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Polls a crapshoot; truth lies in playoffs
By GREG AUMAN
© St. Petersburg Times, published May 7, 2000
Every week for the past two months a new state softball poll has been released, and every week for the past two months I've wondered what the margin of error on something like that must be.
This week there is no new softball poll, but at the same time, for the first time all season, you'll have a good idea of just how accurate the state rankings are. The results so far confirm what I've feared all season: These state polls, while helpful and well-intended, are ultimately a crapshoot.
Here's the problem: With hundreds of high schools across the state, even the most intrepid sports reporter will only see a fraction of the teams he is asked to vote for. Ballots are handed in each week by a dozen or so writers, and each week they'll rank 10 schools in six different classes. At best, they have seen 15 of those 60 play, and the actual number is probably less than 10.
This isn't the voters' fault. They aren't paid anything extra for the time it takes them to vote, and before that, to collect results for their local teams, which are sent out to the rest of the voters to better inform them so their selections can be accurate as possible.
Unfortunately, it's hard enough to keep up with teams in your own readership let alone a school 400 miles away, based on one line of information. Here's a typical debriefing:
No. 6. Kings Academy (West Palm Beach) 16-7: Beat Royal Palm Beach 4-1, lost to American Heritage 2-0. Pretty sure the best hitter was sick or something.
Even when fully informed on a team, all a voter knows is its record, a few scores, and very little context. Voters are asked to compare two teams that have never played, probably won't play and likely won't have so much as a common opponent.
What does a Miami writer know about the Panhandle's perennial district champions? Does anyone in Tallahassee know anything about the dozen Miami schools in the poll except their names? It's like standing in the frozen foods section, squinting over into produce and announcing with authority which cantaloupes are the ripest.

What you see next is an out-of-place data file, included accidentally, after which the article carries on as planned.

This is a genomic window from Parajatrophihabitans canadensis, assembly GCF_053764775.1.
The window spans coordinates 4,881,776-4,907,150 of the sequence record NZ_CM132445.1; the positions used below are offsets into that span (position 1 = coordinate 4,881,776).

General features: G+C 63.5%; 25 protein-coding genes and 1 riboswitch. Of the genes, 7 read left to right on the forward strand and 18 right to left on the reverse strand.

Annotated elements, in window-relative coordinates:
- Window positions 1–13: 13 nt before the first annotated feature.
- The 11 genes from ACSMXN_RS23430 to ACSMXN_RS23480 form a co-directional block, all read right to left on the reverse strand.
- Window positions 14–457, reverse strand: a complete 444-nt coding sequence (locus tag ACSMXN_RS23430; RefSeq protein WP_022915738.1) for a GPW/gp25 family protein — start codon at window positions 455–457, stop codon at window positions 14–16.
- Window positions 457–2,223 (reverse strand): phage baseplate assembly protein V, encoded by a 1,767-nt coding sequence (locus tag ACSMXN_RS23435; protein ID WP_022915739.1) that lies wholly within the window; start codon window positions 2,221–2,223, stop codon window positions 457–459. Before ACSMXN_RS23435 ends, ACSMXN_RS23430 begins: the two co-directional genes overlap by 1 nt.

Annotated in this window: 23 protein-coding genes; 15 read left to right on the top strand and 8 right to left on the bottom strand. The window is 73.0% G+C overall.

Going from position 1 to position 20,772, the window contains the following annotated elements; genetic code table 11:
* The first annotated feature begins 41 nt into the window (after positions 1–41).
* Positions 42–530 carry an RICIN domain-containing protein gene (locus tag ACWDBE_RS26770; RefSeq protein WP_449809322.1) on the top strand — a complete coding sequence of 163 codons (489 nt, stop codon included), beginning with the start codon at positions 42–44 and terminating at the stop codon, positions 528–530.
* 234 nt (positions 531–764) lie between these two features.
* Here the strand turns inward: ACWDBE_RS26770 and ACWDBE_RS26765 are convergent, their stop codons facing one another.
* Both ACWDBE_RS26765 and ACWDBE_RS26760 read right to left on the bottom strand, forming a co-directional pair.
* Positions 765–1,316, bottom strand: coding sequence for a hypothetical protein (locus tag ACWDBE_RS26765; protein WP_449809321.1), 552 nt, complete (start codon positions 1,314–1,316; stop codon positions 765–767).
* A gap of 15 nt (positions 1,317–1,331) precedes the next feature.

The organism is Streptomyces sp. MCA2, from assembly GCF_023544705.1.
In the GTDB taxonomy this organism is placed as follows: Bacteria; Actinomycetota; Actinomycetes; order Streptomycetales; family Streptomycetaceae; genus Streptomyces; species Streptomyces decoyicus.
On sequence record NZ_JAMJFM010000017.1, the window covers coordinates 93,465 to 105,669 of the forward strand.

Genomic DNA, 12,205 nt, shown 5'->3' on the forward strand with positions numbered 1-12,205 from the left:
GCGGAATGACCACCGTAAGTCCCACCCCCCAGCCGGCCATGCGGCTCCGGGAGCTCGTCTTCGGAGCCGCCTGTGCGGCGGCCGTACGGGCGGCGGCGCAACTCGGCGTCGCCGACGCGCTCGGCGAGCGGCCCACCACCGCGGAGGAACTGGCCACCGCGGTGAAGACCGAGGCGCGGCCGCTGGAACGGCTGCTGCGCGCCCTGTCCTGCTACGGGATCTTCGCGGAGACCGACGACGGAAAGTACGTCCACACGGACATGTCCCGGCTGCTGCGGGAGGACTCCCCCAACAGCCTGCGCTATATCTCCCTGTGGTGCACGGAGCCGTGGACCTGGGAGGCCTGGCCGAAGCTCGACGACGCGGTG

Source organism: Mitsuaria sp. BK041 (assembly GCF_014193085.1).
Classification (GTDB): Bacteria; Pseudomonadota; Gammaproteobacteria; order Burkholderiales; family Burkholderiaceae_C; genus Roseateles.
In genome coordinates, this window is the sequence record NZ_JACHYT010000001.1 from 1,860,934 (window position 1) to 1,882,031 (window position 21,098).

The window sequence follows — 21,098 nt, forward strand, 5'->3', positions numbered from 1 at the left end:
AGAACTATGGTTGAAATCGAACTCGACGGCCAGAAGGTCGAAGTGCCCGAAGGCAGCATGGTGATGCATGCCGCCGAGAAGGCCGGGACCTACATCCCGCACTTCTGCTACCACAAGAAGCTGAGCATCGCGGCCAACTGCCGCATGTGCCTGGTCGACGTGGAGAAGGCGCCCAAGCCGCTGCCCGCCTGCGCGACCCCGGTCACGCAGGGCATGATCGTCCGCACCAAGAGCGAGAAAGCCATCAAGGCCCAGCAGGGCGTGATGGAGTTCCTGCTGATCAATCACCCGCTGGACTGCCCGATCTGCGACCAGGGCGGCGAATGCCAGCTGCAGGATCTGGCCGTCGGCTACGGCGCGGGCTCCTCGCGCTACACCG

What's more, each voter is torn between two equally compelling insecurities: the fear that he has grossly overestimated the local talent, and a growing paranoia that all season long, he had a state champ across town and was putting it at No. 10.
There's a natural tendency to vote schools from big cities higher, simply based on the fact you do not nor will you ever know where Wewahitchka is, let alone how deep its bullpen is.
And if sheer ignorance isn't powerful enough to scuttle a poll's dreams of accuracy, a little sabotage can do the trick too. The final softball poll had nine voters -- each ballot gives 10 points to its No. 1 team, nine for No. 2 and so on. You need look no further than the first two teams on the poll to see how one voter can mess things up.
In the Class 6A poll, Orange Park received eight of nine first-place votes but finished second behind Tallahassee Leon because that ninth ballot had Orange Park ranked 10th. Leon gets 82 points, Orange Park gets 81. One vote can outweigh eight others in otherwise unanimous agreement.
This doesn't happen often, but it's another good reason why these championships are decided on the field and not on somebody's calculator. The 6A discrepancy hopefully will be cleared up by the two teams this week, as both schools were still alive entering Saturday's regional finals.
Likewise, the Class 3A poll -- which has Hernando ranked third and has Central just missing the top 10 by a single point -- seems remarkably prescient right now. Of the eight teams that advanced to Saturday's regional playoffs, six were ranked in the top nine, with No. 11 Central also in the mix. Of the top seven ranked teams, the only two that were knocked out lost to other ranked teams.
"Pure genius!" you think, marveling at the way the poll has canvassed the state and gleaned from the masses only the very strongest of teams.
But not all the softball polls are quite that accurate. Of the other five polls, none has more than four ranked teams among the eight still alive. The Class 4A bracket, for instance, has just one of the top eight teams in the final poll still alive in the round of eight -- and that one team is defending state champion Palm Harbor, a consensus No. 1 pick all year.
But what could remedy this? Perhaps the Dish Network will start a full line of live softball telecasts. With dozens of ranked teams playing on the same nights, better get that VCR ready too.
A lineup of a dozen teenagers is going to surprise its own coach a couple times a year, good and bad, so how can you expect a reporter six hours away to have their future pinpointed?
The only thing more preposterous than attempting a state poll is to take the collective guesses of all 50 states and assemble a national top 25. Anytime a team's motivation to win is to leapfrog a team from Oregon and banish another from Arizona into "also receiving votes" land, there are bigger issues to be dealing with.
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